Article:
Now this passage certainly has to do with the fact that the Apostles, and their successors in the ordained priesthood, are stewards of sacramental absolution. But the passage also points us to the wider truth that forgiveness has to be at the heart of any community that is shaped by the Holy Spirit. A human community can be shaped in all sorts of ways, by all sorts of different factors, by enmity, strife, jealousy, anger, selfishness, dissension, sexual immorality and so on. But it can also be shaped by love, joy, peace, patience, kindness, goodness and self-control.
What is of crucial significance to the life of any community is whether or not forgiveness is a fundamental value. Because where forgiveness is not fundamental, a community will only fall apart; where relationships remain wounded, wounds attract disease and fester until there is death. But where there is forgiveness, there is always hope, always goodwill, always openness to the possibility of renewal and genuine healing. Without forgiveness at the core of its life, a community will decay, but where forgiveness is fundamental, there is always the possibility of a stronger and greater community.
It is a striking part of Jesus’ preaching that he tells us that if we do not forgive the sins of others, our heavenly Father will not forgive us. That is the deal. However difficult it may be for us to forgive the terrible wrongs that may be done to us, what Jesus announces is good news for us, because every one of us benefits from it, and without it not one of us can have real hope. Forgiveness, though, is often not easy for us, but for the Spirit of God. When we look at how our world has rebelled against God, we have to wonder that such a great mass of sin can be forgiven. And yet as St Thomas Aquinas writes in the Summa Theologica, nothing is impossible for the Holy Spirit who offers forgiveness to all, where divine power has its chief manifestation in divine mercy.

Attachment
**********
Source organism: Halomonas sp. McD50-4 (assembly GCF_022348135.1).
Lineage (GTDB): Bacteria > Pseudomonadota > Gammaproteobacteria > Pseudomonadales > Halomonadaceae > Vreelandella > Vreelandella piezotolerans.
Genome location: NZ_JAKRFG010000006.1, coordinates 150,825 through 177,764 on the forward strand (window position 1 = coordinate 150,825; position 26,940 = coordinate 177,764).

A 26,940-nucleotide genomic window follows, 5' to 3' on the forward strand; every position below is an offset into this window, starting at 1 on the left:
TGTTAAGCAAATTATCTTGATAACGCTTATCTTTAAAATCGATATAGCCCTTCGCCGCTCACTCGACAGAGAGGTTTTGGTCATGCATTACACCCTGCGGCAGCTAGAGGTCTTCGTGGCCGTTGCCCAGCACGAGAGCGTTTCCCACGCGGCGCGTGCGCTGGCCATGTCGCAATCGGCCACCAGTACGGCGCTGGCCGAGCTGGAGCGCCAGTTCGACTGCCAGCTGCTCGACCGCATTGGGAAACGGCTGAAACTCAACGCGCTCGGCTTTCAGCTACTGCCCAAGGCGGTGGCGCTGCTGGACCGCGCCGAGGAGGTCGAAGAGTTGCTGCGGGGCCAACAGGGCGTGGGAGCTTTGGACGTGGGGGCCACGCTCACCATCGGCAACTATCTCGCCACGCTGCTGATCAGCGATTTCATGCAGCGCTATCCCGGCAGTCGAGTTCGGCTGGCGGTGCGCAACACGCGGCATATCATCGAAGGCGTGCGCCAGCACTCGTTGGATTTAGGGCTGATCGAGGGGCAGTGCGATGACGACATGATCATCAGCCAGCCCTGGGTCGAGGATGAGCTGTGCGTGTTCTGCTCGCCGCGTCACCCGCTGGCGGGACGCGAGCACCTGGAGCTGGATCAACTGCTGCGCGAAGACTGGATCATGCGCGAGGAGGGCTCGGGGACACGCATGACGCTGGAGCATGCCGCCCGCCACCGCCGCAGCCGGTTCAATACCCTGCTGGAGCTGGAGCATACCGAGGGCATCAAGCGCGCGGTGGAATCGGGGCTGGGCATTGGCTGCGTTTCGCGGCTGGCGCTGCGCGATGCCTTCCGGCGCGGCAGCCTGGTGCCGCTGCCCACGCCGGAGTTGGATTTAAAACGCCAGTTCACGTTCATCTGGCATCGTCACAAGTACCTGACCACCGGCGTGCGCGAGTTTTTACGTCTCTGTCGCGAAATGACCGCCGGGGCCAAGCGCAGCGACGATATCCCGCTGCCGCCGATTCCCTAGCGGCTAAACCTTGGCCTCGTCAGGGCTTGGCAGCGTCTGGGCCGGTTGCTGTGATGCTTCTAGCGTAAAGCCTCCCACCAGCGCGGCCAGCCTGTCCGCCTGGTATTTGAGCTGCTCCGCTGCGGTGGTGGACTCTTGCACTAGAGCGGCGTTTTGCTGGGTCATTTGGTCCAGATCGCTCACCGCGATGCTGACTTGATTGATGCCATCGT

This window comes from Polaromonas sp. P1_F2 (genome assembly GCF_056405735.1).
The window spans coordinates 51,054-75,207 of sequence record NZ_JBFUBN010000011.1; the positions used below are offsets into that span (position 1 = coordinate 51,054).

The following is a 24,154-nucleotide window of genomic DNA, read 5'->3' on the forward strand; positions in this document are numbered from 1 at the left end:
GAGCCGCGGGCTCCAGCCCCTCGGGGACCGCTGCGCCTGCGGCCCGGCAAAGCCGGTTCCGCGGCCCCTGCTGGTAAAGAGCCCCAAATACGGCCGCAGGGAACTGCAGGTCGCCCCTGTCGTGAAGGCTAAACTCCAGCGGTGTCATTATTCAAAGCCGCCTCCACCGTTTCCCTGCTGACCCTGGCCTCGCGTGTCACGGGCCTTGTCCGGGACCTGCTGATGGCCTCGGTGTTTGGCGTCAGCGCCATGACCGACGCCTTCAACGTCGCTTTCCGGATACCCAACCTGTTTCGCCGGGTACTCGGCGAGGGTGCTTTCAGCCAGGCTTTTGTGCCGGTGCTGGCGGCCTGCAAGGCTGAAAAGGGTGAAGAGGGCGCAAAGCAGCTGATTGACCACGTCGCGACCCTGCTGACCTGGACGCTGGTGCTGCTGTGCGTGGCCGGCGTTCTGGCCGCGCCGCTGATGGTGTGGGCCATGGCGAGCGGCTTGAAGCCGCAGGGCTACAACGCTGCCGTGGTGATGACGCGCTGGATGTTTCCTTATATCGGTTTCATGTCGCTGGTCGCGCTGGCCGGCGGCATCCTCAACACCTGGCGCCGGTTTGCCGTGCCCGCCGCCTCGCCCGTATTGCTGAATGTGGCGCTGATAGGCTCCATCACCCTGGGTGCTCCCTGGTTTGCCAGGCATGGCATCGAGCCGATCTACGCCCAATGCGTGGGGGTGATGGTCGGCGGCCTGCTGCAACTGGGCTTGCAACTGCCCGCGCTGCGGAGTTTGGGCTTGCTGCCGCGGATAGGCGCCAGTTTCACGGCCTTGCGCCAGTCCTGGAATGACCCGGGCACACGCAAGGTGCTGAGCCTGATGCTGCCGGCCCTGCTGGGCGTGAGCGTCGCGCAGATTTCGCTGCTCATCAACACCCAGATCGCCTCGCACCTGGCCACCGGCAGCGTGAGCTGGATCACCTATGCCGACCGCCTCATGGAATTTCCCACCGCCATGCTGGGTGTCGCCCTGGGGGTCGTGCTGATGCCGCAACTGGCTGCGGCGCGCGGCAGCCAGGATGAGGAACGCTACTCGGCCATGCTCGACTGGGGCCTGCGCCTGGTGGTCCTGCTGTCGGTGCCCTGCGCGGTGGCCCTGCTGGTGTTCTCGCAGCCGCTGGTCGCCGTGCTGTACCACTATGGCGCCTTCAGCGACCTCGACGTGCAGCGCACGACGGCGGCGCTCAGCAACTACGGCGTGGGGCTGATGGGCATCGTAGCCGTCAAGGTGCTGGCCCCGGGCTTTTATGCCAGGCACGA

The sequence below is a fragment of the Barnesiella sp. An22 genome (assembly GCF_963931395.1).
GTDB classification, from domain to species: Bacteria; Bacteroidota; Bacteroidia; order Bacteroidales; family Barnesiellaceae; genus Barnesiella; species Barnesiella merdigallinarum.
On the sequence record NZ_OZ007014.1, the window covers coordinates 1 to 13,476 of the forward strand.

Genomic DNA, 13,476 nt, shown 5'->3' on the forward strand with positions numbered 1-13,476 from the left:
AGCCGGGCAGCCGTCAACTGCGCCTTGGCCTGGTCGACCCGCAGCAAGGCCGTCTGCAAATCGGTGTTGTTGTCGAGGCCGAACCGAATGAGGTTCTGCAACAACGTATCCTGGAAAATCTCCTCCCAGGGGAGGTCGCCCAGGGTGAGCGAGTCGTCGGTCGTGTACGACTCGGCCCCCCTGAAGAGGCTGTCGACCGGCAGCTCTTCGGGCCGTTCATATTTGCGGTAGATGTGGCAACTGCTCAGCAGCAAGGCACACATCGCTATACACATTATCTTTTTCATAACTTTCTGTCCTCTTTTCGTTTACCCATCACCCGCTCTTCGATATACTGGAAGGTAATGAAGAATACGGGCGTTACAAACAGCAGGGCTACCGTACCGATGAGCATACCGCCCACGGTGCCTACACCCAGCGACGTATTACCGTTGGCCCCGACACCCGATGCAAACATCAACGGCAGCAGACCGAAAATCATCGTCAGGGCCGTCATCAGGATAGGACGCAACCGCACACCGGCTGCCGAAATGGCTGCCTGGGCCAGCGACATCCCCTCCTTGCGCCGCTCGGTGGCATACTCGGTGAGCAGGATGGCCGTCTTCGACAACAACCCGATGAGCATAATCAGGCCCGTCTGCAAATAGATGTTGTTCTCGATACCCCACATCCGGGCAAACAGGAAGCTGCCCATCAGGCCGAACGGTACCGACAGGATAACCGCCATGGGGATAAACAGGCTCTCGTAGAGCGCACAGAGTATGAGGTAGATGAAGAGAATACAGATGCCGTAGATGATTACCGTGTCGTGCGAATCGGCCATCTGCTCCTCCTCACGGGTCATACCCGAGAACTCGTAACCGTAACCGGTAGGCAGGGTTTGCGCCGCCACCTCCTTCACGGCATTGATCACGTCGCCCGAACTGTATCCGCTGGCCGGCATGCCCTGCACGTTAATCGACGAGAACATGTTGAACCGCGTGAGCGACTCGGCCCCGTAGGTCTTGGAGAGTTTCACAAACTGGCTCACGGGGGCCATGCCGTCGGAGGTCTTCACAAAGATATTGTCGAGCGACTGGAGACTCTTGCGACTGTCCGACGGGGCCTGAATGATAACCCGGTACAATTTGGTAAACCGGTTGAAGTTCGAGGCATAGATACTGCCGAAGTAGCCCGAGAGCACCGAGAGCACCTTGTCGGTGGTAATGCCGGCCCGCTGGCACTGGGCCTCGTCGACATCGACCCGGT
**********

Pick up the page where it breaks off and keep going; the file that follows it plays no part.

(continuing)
If the Spirit of the Lord can forgive all this, then surely he can give us the power to forgive when we find it difficult or even impossible. Although it may sometimes feel that we do not possess the natural power to forgive, the power to forgive is entirely natural to the Spirit of Jesus. And so, as Pope Francis puts it: “The Lord never tires of forgiving.” When then his Holy Spirit comes to dwell in our hearts, what is natural to the Spirit can become second nature to us.
That is one reason, I suggest, why so natural a sign as breathing accompanied the Holy Spirit when Jesus gave the Apostles the power to forgive sins. Forgiveness may sometimes seem even unnatural to us, but it is natural to a community formed by the Holy Spirit, the only kind of community that can ultimately work in a sinful world.
Forgiveness is as fundamental to the life of the Church as breathing is to the life of the body. Without breath, the body dies. Without forgiveness the Church would die too, and so would die all our hope. The coming of the Spirit at Pentecost guarantees the life of the Church, but also places the life of the Church in our hands. If we do not forgive one another, we die. But if we do forgive, God opens up a new life of possibilities before us, and the hope of a life with him that will never die.
Fr Simon Francis Gaine OP is the Regent of Studies at Blackfriars, Oxford.